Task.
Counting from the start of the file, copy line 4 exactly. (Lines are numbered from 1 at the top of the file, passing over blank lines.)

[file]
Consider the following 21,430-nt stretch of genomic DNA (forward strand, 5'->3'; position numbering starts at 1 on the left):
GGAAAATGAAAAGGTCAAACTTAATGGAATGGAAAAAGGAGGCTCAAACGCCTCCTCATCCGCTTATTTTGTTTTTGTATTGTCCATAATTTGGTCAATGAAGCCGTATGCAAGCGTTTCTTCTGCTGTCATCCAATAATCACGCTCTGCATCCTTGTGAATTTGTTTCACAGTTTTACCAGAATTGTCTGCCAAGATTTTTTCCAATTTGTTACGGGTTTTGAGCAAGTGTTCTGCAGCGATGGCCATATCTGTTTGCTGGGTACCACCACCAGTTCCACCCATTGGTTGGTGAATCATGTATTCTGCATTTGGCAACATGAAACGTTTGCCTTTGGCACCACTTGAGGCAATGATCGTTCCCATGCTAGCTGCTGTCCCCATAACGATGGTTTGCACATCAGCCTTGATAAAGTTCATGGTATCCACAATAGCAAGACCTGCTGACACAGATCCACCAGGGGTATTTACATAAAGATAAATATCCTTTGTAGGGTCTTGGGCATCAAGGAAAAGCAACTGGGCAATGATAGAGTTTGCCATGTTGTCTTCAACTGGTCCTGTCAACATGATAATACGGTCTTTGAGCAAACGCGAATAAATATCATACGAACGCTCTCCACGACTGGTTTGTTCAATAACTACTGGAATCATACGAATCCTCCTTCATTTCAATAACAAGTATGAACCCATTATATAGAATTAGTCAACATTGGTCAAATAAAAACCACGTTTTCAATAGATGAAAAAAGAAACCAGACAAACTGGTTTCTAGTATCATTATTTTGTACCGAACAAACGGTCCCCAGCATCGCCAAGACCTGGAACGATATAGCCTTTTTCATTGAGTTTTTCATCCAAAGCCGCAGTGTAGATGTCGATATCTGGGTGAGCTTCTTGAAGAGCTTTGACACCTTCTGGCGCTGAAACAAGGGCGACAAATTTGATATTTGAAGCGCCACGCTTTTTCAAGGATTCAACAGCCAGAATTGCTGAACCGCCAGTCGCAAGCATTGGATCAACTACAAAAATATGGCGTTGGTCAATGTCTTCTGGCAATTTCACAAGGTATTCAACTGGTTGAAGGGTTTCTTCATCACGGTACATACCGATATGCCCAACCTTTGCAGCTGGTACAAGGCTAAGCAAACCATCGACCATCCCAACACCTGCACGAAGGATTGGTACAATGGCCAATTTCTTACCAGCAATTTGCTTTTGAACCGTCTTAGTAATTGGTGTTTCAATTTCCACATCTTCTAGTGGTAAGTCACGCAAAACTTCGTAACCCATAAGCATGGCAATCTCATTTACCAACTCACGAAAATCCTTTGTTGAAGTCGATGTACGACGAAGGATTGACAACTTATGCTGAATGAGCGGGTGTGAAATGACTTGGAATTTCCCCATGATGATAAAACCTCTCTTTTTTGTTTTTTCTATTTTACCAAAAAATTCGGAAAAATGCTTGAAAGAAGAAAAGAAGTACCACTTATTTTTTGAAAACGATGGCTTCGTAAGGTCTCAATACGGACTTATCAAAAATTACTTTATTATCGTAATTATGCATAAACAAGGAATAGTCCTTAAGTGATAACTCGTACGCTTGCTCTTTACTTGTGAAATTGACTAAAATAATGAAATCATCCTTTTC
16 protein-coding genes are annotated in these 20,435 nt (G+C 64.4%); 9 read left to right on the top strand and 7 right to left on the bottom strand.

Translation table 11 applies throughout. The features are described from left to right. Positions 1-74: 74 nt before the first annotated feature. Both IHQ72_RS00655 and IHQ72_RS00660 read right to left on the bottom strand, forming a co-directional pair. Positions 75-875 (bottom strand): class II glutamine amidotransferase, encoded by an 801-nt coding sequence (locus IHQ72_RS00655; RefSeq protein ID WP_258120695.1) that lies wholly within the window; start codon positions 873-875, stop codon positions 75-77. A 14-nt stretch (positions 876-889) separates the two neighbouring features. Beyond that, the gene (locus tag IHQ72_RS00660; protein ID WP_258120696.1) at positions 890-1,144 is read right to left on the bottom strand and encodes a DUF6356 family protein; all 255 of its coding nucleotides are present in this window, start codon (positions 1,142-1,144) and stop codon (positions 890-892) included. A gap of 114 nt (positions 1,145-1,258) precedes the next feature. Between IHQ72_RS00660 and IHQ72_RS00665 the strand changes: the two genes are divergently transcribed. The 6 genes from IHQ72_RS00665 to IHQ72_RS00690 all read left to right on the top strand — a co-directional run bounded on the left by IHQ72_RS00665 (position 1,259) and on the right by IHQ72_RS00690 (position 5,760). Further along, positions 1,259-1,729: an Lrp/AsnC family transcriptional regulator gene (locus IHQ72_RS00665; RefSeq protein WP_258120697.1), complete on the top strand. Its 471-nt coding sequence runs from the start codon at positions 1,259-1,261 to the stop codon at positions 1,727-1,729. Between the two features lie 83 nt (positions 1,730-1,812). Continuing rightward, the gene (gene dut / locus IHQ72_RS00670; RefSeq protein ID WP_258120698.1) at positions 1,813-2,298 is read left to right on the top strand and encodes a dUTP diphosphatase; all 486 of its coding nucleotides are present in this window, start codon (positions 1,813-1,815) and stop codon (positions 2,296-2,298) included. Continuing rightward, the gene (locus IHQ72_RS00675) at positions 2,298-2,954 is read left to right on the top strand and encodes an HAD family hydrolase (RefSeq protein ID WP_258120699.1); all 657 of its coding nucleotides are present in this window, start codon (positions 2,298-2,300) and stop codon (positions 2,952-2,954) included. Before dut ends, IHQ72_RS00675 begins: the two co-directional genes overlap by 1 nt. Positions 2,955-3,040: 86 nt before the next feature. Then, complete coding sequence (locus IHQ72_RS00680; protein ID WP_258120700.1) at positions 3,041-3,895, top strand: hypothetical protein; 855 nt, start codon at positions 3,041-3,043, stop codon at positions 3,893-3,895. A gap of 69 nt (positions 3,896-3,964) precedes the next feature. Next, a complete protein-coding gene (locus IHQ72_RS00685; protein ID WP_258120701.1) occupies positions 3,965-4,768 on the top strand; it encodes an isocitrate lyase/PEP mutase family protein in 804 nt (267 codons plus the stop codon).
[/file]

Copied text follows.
Translation table 11 applies throughout. The features are described from left to right. Positions 1-74: 74 nt before the first annotated feature. Both IHQ72_RS00655 and IHQ72_RS00660 read right to left on the bottom strand, forming a co-directional pair. Positions 75-875 (bottom strand): class II glutamine amidotransferase, encoded by an 801-nt coding sequence (locus IHQ72_RS00655; RefSeq protein ID WP_258120695.1) that lies wholly within the window; start codon positions 873-875, stop codon positions 75-77. A 14-nt stretch (positions 876-889) separates the two neighbouring features. Beyond that, the gene (locus tag IHQ72_RS00660; protein ID WP_258120696.1) at positions 890-1,144 is read right to left on the bottom strand and encodes a DUF6356 family protein; all 255 of its coding nucleotides are present in this window, start codon (positions 1,142-1,144) and stop codon (positions 890-892) included. A gap of 114 nt (positions 1,145-1,258) precedes the next feature. Between IHQ72_RS00660 and IHQ72_RS00665 the strand changes: the two genes are divergently transcribed. The 6 genes from IHQ72_RS00665 to IHQ72_RS00690 all read left to right on the top strand — a co-directional run bounded on the left by IHQ72_RS00665 (position 1,259) and on the right by IHQ72_RS00690 (position 5,760). Further along, positions 1,259-1,729: an Lrp/AsnC family transcriptional regulator gene (locus IHQ72_RS00665; RefSeq protein WP_258120697.1), complete on the top strand. Its 471-nt coding sequence runs from the start codon at positions 1,259-1,261 to the stop codon at positions 1,727-1,729. Between the two features lie 83 nt (positions 1,730-1,812). Continuing rightward, the gene (gene dut / locus IHQ72_RS00670; RefSeq protein ID WP_258120698.1) at positions 1,813-2,298 is read left to right on the top strand and encodes a dUTP diphosphatase; all 486 of its coding nucleotides are present in this window, start codon (positions 1,813-1,815) and stop codon (positions 2,296-2,298) included. Continuing rightward, the gene (locus IHQ72_RS00675) at positions 2,298-2,954 is read left to right on the top strand and encodes an HAD family hydrolase (RefSeq protein ID WP_258120699.1); all 657 of its coding nucleotides are present in this window, start codon (positions 2,298-2,300) and stop codon (positions 2,952-2,954) included. Before dut ends, IHQ72_RS00675 begins: the two co-directional genes overlap by 1 nt. Positions 2,955-3,040: 86 nt before the next feature. Then, complete coding sequence (locus IHQ72_RS00680; protein ID WP_258120700.1) at positions 3,041-3,895, top strand: hypothetical protein; 855 nt, start codon at positions 3,041-3,043, stop codon at positions 3,893-3,895. A gap of 69 nt (positions 3,896-3,964) precedes the next feature. Next, a complete protein-coding gene (locus IHQ72_RS00685; protein ID WP_258120701.1) occupies positions 3,965-4,768 on the top strand; it encodes an isocitrate lyase/PEP mutase family protein in 804 nt (267 codons plus the stop codon).